Symbols of Local Culture
Left to right: Milk, rodeo, frybread, kuchen, the fiddle and South Dakota’s invisible fishing museum combined are dwarfed by Mount Rushmore, the source of the state’s official nickname and motto.

South Dakota has around thirty official state symbols. They include some of America’s strangest symbols. (Continued below)

Nicknames & Slogans
Nicknames The Mount Rushmore State, Sunshine State, Coyote State, Blizzard State, Artesian State 1980
Slogan Great Faces, Great Places, 1990
Symbols of State
Motto Under God the People Rule 1885
Song Hail, South Dakota 1943
EcoSymbols
Flower American pasqueflower (Pulsatilla patens) 1903
Tree Black Hills spruce (Picea glauca) 1947
Grass western wheatgrass (Pascopyrum smithii) 1970
Bird ring-necked pheasant (Phasianus colchichus) 1943
Animal coyote (Canis latrans) 1949
Fish walleye (Sander vitreus) 1982
Insect honeybee (Apis mellifera) Redundant Symbol 1978
Mineral Stone rose quartz 1966
Gemstone Fairburn agate 1966
Jewelry Black Hills gold 1988
Fossil † Triceratops (Triceratops) 1988
Soil Houdek 1990
Cultural Symbols
Bread fry bread 2005
Dessert Kuchen (Recipes) 2000
Nosh Chislic 2018
Drink milk, lac vacuum Redundant Symbol 1986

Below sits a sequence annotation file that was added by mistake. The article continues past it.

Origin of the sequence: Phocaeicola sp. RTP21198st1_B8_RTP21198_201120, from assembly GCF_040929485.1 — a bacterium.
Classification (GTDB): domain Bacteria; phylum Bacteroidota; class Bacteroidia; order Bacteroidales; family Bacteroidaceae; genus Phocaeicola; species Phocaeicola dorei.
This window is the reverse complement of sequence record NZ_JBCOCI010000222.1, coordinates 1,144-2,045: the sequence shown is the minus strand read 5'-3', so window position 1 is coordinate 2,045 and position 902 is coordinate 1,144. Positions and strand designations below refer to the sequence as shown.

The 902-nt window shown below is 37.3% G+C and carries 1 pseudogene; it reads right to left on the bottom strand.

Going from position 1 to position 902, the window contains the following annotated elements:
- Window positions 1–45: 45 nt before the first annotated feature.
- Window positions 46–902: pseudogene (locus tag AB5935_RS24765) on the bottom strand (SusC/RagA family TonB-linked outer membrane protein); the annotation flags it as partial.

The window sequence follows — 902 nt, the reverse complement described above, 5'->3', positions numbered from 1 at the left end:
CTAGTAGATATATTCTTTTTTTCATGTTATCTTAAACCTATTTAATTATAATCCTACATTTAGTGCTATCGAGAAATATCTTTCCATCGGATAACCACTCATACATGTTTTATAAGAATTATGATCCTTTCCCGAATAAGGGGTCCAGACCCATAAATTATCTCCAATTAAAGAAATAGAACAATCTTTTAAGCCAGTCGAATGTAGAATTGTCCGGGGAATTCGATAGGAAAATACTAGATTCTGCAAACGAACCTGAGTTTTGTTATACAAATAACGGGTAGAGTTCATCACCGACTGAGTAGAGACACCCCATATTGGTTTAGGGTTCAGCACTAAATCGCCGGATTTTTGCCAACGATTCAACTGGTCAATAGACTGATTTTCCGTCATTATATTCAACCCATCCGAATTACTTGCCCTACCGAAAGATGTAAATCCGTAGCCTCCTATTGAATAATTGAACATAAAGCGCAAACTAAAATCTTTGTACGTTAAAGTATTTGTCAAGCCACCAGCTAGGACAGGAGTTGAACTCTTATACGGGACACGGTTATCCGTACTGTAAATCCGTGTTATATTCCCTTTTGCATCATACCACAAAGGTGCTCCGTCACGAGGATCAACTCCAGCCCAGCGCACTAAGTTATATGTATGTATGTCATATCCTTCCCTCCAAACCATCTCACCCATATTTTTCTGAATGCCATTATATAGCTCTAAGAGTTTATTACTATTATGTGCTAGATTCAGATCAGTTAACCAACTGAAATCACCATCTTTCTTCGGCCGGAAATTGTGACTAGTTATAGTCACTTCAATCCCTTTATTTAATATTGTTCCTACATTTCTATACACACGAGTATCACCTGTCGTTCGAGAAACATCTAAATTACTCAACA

Sport rodeo 2003
Fishing Museum The Museum of Wildlife, Science and Industry located in the city of Webster 2004
Mining Museum Black Hills Mining Museum in Lead 2014
Hall of Fame The South Dakota Hall of Fame — Chamberlain 1996
Musical Instrument fiddle 1989
Common Language English Redundant Symbol 1995
Flag Pledge 1987

The nickname Coyote State was inspired by a horse, and the state bird was introduced from China. While various states have official minerals and/or stones, South Dakota has an official “mineral stone.” The state fishing museum didn’t even exist when it was adopted. Worst of all is Mt. Rushmore, a monument to four of America’s greatest racists blasted out of rock on Indian land.

South Dakota: Jackalope
Left: A tourist rides a jackalope at South Dakota’s Wall Drug. Right: A jackalope graces a whimsical Dakota state seal that appeared in the book (IR)Rational Parks. (Jackalope (left): By Mbailey – Own work, CC BY-SA 3.0commons.wikimedia.org/w/index.php?curid=6519774
Note: I modified this image, changing the background.)
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The introduction above is excerpted from My State Symbols Book. The symbols listed in the table above are linked to pages on my master symbols site, Geobop’s Symbols.

You can learn still more about the symbols of the 50 states in the books Flag Quest, Grading the States, and—if you’re really hard core—Geobop’s State Symbols.

After you spend some time exploring South Dakota’s symbols, you can come back here and tell us what you think about the symbols of the Coyote State.

I was born and raised in West Dakota, so I have some strong opinions. I loved the prairie, and I deeply miss a way of life that has largely vanished.

That’s precisely why I hate South Dakota’s grotesquely ugly flag, which says nothing about South Dakota. Below is my vision of a new South Dakota flag.

South Dakota Flag